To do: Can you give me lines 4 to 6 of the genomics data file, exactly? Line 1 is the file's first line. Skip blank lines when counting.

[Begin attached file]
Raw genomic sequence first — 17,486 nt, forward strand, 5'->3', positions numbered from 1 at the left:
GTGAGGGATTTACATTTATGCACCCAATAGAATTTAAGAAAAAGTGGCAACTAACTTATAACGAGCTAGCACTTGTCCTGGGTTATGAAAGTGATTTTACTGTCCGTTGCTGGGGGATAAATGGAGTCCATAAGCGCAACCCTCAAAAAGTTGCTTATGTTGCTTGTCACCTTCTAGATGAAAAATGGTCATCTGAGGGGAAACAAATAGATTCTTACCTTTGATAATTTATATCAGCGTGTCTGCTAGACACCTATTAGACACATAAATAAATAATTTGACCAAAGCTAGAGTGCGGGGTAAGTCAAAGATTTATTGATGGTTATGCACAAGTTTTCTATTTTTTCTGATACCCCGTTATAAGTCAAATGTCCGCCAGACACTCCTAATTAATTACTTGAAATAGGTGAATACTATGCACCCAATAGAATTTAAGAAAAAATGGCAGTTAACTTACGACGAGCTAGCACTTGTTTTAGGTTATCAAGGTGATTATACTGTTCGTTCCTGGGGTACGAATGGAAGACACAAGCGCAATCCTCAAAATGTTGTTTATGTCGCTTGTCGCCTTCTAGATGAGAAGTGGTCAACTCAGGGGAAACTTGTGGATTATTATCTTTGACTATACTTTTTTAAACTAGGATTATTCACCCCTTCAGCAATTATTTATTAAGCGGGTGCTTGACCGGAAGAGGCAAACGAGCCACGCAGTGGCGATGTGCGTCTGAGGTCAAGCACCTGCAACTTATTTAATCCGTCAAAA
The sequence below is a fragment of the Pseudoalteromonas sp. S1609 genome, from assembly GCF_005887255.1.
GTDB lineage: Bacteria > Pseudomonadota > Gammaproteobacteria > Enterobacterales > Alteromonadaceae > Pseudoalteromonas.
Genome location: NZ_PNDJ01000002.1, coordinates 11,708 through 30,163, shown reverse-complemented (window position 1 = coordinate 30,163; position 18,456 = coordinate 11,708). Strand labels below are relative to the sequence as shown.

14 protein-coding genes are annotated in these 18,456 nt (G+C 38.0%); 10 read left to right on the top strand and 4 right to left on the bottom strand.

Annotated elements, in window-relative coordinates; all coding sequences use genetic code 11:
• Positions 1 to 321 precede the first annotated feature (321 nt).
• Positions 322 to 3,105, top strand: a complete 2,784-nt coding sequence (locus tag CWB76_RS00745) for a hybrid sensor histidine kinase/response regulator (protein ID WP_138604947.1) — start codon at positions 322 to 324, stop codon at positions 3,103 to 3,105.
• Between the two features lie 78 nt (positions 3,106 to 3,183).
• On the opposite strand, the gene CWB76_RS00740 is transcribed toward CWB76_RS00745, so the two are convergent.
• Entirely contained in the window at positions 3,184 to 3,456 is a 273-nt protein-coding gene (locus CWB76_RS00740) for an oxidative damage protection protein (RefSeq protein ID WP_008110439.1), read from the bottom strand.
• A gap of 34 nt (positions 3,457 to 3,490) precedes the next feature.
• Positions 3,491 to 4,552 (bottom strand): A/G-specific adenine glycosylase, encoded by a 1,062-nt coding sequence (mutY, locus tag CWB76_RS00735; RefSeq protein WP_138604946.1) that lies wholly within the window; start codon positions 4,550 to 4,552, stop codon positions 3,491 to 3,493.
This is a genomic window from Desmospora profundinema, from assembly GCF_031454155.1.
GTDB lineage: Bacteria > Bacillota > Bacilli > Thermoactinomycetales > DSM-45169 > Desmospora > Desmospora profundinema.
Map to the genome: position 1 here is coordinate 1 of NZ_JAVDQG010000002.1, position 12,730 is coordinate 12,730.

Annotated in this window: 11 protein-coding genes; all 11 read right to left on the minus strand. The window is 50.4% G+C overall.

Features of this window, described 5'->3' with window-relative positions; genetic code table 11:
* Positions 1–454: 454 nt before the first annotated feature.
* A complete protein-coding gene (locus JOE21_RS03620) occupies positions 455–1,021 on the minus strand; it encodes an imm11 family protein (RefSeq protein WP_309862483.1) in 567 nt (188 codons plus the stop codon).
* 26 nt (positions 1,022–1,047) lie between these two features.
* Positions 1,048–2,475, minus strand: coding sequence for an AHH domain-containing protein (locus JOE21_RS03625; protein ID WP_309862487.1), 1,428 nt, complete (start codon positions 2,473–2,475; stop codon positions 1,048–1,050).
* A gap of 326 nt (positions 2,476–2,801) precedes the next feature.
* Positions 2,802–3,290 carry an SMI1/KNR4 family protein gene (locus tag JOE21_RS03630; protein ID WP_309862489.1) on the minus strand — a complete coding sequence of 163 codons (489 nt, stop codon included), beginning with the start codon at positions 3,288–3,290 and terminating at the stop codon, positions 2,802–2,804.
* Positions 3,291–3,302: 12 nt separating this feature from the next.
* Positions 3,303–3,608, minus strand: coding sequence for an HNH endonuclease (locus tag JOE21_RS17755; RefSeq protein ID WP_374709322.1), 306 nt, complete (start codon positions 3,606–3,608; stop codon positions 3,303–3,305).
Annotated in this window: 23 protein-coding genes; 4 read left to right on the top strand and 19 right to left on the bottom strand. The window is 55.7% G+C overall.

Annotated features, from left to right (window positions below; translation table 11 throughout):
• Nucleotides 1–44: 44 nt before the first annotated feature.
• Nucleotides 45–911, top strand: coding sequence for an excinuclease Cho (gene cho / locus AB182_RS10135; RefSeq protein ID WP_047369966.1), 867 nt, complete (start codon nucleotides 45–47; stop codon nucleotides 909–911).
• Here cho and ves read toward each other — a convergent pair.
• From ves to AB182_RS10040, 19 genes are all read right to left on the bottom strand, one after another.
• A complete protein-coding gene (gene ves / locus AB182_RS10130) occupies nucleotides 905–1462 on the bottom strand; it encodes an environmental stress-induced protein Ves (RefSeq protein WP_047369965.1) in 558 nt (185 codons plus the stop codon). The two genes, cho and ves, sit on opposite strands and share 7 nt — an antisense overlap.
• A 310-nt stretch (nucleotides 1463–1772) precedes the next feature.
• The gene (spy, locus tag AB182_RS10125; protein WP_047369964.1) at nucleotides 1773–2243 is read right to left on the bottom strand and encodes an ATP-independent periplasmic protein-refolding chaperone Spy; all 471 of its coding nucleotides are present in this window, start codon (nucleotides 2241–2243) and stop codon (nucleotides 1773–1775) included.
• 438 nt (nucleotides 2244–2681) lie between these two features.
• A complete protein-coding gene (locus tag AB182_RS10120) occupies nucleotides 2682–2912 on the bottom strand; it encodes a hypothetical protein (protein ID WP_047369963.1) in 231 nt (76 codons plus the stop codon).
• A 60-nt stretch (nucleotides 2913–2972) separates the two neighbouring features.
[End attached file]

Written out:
GTDB lineage: Bacteria > Pseudomonadota > Gammaproteobacteria > Enterobacterales > Alteromonadaceae > Pseudoalteromonas.
Genome location: NZ_PNDJ01000002.1, coordinates 11,708 through 30,163, shown reverse-complemented (window position 1 = coordinate 30,163; position 18,456 = coordinate 11,708). Strand labels below are relative to the sequence as shown.

14 protein-coding genes are annotated in these 18,456 nt (G+C 38.0%); 10 read left to right on the top strand and 4 right to left on the bottom strand.